The Dirty Dozen
I could be talking about the 1967 movie featuring a large cast of famous actors playing convicted murderers who are recruited to handle a seemingly impossible task during the Second World War. But this morning I’m actually referring to a very informative list compiled every year by the Internal Revenue Service. I sometimes think their task of collecting money to operate the country is nearly impossible but it must be done if we’re going to maintain our highways, national parks, air traffic control system and the rest of our national infrastructure.
Every year, the IRS publishes a list of a dozen tax issues it has encountered in filed returns. This year, the number one issue is fake charities.
According to the website Balancing Everything, US citizens are by far the most generous in the world, giving twice as much as the next most generous country (Canada) and eight times that of first world-compatriots Germany. The downside of our generosity is that we are used to being asked and giving in return. Americans’ willingness to give is well documented, making us a prime target for scam artists from around the world. Scams related to charitable disaster relief proliferate, most recently scams associated with COVID.
Separating people from their money is extremely profitable so it’s unlikely to go away anytime soon. The most common approach is by phone. At our house, we receive calls which appear to be coming from a nearby town, perhaps even from our own telephone exchange. To help people avoid such calls, the phone companies began prefacing numbers on caller ID with [V] standing for Verified. Unfortunately, those who can fool the system about their location can also add that [V] so this level of protection didn’t last long. Our defense is to simply not answer calls from any phone number we don’t recognize and check for voicemails later.
One scam aimed at senior citizens is a scared voice that responds to the homeowner’s ‘hello’ by saying ‘Grandma?!’ (or ‘Grandpa’). If the grandparent answers using a grandchild’s name, the scammer is in business. The story is that the ‘grandchild’ is stuck far from home without money and needs an infusion of cash to get back. Grandparents are always asked not to tell parents to avoid recriminations. This is a sure sign of a scam and a perfect time to hang up.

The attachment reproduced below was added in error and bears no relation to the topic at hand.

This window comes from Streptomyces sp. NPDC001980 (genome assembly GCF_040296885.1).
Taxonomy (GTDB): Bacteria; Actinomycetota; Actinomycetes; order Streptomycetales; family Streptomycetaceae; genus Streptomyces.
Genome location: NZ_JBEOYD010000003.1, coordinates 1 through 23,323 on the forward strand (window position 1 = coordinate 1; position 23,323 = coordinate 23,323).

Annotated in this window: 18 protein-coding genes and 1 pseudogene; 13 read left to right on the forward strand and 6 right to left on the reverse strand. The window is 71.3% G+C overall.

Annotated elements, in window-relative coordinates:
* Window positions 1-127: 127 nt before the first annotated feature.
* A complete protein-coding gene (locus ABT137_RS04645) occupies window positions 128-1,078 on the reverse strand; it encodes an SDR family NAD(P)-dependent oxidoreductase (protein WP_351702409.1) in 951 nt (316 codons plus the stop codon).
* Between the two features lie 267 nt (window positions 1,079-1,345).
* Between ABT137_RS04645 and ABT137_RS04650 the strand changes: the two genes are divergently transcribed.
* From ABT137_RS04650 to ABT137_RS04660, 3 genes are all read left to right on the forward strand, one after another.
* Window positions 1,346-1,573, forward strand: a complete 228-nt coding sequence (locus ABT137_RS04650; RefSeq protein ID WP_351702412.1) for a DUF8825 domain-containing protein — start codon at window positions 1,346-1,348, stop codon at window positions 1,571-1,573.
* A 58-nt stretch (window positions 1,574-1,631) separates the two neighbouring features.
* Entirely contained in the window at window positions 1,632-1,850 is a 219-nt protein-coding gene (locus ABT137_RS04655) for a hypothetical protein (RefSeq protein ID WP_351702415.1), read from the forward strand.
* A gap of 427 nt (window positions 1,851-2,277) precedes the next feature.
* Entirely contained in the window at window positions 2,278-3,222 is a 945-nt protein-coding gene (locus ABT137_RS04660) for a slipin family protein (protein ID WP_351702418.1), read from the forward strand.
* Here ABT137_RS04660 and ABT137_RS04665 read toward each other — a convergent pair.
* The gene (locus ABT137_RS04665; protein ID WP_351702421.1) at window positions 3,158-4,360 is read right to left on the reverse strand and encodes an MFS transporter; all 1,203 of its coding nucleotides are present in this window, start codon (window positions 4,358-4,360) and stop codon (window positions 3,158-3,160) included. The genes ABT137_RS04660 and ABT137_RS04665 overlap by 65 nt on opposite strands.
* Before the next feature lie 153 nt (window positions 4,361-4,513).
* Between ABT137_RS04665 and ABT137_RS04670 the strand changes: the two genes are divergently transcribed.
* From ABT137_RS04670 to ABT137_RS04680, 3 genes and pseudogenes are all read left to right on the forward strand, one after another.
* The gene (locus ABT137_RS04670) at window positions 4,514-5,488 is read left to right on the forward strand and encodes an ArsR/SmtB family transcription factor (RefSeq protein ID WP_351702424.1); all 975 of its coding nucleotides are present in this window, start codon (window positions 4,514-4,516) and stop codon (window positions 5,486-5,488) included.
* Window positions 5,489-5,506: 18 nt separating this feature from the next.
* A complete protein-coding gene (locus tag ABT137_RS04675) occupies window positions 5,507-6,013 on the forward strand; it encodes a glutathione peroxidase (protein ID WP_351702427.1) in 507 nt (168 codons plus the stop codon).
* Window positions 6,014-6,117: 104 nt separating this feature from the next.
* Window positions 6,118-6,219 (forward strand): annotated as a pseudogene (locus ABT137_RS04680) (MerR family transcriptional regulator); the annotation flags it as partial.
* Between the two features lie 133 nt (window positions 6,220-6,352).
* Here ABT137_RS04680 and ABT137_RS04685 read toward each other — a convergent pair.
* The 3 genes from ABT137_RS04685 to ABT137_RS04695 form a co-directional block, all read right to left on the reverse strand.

Lest you think that younger generations are immune to scams, being a digital native can actually make someone more likely to be taken in. Our (tax-supported) Federal Trade Commission reports that those aged 18-24 were more than twice as likely to lose money to a scammer than those in the 65+ range. By the way, the FTC offers numerous resources for avoiding scams.
Why would younger folks be vulnerable? Well, those who’ve spent their lives online may be so at ease with technology that they don’t look twice to catch the slightly-altered (incorrect) web address or odd spellings that are common with scam emails and websites. Many younger people have pets and there are lots of scams directed toward pet owners. Even though the Humane Society’s website asks for donations multiple places on every page, they also publish suggestions about avoiding pet-related scams. Other scams targeted at younger consumers? Bogus employment offers, perhaps requiring some cash up front for processing fees, and student loan repayment scams.
As in any financial transaction, be sure you know who you’re really dealing with and check out the deal or offer. How likely is a grandchild to be kicked off a bus and stranded in Mexico or pet food to be available at 75% less than you paid last time? Late-night TV is full of ads offering to settle with the IRS for ‘pennies on the dollar’, something that might be appealing to someone of any age. In fact, the IRS’ own website provides the opportunity to settle your past-due tax payments directly with the Service.
Most of us figured out long ago that there’s no such thing as a free lunch. Whether the offer is for free financial planning services, unbelievably discounted pet products or the opportunity to help those in need via a phone app, caveat emptor is still the rule of the day. If you have questions about something that seems to be too good to be true, stop right there and ask for help from the Better Business Bureau, the FTC or a local, flesh and blood financial planner.